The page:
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Targeting the World’s Worst Religious Persecutors

January 12, 2020 in Economics

By Doug Bandow

Doug Bandow

Christmas is typically a joyous time for Christians. But many believers were not able to celebrate their most important holiday this past year. Or any other. By numbers, Christianity is the most persecuted faith.

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For example, confronting a population with more Christians than Communist Party members, the Chinese government has launched a brutal and intensive campaign against all faiths, especially when operating outside of government-controlled bodies. In the Middle East persecution is state policy in such nations as Saudi Arabia and Iran and favored activity of outside forces in Iraq and Syria.

No faith is exempt. Judaism remains a perennial target of the most malevolent actors in many societies. Yazidis, Baha’is, and other non-traditional religions are particularly vulnerable to Islamist extremists. Being the “wrong” kind of Muslim can lead to great hardship, even death, in Islamic nations.

The United States Commission on International Religious Freedom (USCIRF) makes an annual report on the status of religious liberty around the world. Persecution is surprisingly widespread. The situation is best in North and South America, though traditionally free countries, such as Canada, are moving in the wrong direction as socially conservative believers increasingly face exclusion and punishment. Africa, Asia, and the Middle East feature extensive religious cleansing and mass murder of people of faith.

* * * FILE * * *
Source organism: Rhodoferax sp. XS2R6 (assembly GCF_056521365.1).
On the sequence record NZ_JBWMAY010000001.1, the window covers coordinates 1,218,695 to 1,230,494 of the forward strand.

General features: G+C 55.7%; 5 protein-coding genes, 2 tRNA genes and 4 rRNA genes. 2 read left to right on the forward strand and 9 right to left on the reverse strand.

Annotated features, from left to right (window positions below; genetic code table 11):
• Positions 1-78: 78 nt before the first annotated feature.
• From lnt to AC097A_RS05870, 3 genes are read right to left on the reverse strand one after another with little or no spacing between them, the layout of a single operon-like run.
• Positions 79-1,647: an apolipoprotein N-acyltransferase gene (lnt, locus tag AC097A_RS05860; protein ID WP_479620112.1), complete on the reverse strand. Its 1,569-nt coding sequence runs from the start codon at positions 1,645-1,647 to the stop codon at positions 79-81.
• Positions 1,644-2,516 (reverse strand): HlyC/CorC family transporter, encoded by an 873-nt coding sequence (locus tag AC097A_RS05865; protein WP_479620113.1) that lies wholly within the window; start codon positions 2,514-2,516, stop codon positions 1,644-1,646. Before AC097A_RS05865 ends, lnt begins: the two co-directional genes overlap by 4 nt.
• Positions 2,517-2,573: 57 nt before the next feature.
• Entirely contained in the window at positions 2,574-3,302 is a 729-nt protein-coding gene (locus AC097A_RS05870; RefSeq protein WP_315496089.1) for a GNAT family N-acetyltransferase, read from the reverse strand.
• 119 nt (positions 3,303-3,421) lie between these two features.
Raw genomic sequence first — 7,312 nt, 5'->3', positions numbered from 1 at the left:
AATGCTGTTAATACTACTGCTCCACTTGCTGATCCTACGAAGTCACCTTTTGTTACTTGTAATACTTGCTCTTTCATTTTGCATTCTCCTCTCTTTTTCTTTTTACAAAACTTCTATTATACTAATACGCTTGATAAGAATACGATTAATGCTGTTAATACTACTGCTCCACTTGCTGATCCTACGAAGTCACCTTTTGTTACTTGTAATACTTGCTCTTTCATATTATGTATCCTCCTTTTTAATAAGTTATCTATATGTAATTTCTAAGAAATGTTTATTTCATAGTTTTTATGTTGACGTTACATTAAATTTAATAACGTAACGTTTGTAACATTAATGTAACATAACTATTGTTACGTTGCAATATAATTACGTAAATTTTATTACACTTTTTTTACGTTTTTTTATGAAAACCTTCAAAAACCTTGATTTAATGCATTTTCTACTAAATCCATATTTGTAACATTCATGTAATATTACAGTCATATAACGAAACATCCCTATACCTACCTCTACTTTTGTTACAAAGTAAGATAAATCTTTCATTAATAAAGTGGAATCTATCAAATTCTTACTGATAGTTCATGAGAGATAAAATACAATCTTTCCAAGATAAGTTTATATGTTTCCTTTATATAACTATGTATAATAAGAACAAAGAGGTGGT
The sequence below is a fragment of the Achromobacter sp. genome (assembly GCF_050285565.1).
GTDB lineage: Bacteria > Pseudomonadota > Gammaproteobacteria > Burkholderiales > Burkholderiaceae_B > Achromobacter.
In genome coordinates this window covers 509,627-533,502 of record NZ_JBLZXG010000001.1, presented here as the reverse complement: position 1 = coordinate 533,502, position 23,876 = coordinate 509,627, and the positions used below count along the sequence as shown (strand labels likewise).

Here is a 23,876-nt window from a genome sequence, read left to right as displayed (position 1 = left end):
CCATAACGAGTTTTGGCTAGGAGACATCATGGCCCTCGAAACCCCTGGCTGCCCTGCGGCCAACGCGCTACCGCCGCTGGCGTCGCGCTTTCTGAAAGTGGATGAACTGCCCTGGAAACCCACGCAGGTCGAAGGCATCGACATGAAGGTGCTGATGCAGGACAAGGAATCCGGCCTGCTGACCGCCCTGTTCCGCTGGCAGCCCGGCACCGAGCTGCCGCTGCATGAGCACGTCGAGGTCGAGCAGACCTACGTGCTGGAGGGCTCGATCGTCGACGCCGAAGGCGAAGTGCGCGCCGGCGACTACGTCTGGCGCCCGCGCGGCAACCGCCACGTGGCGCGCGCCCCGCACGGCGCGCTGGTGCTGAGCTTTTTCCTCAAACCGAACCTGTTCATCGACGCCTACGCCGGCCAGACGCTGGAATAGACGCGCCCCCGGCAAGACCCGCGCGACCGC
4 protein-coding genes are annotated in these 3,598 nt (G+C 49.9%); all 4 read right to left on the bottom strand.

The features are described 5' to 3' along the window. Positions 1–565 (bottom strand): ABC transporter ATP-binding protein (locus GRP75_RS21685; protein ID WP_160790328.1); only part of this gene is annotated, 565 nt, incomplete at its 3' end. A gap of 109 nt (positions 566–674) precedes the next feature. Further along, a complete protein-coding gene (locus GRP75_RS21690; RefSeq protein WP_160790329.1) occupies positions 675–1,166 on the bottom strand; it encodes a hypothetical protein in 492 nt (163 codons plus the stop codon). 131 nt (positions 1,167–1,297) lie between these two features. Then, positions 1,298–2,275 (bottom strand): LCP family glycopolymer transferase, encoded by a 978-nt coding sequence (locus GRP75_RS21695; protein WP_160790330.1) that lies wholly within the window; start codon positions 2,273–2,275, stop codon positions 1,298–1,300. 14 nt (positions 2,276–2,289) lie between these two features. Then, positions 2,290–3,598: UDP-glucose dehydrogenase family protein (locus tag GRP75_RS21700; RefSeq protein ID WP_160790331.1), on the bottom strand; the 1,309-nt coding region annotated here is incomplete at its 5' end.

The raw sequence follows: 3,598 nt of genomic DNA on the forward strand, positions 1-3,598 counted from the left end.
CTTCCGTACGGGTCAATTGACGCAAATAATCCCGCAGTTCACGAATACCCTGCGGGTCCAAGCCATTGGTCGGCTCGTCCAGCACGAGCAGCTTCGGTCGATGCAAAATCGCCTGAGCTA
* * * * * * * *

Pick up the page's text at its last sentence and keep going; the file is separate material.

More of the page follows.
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The State Department has named nine particularly egregious offenders as “Countries of Particular Concern.” The winners of the just concluded year’s contest for worst of the worst are Burma, China, Eritrea, Iran, North Korea, Pakistan, Saudi Arabia, Tajikistan, and Turkmenistan. Although rhetorically clumsy, the label is highly substantive, reflecting severe and systematic persecution. State generally follows the commission’s recommendations, though typically offers Realpolitik leniency based on other geopolitical considerations. USCIRF’s latest assessment details the offenders’ many crimes.

Burma. One of the most tragic cases covered by the commission, Burma, also known as Myanmar, seemed headed toward a democratic future four years ago when the military relaxed its …read more

Source: OP-EDS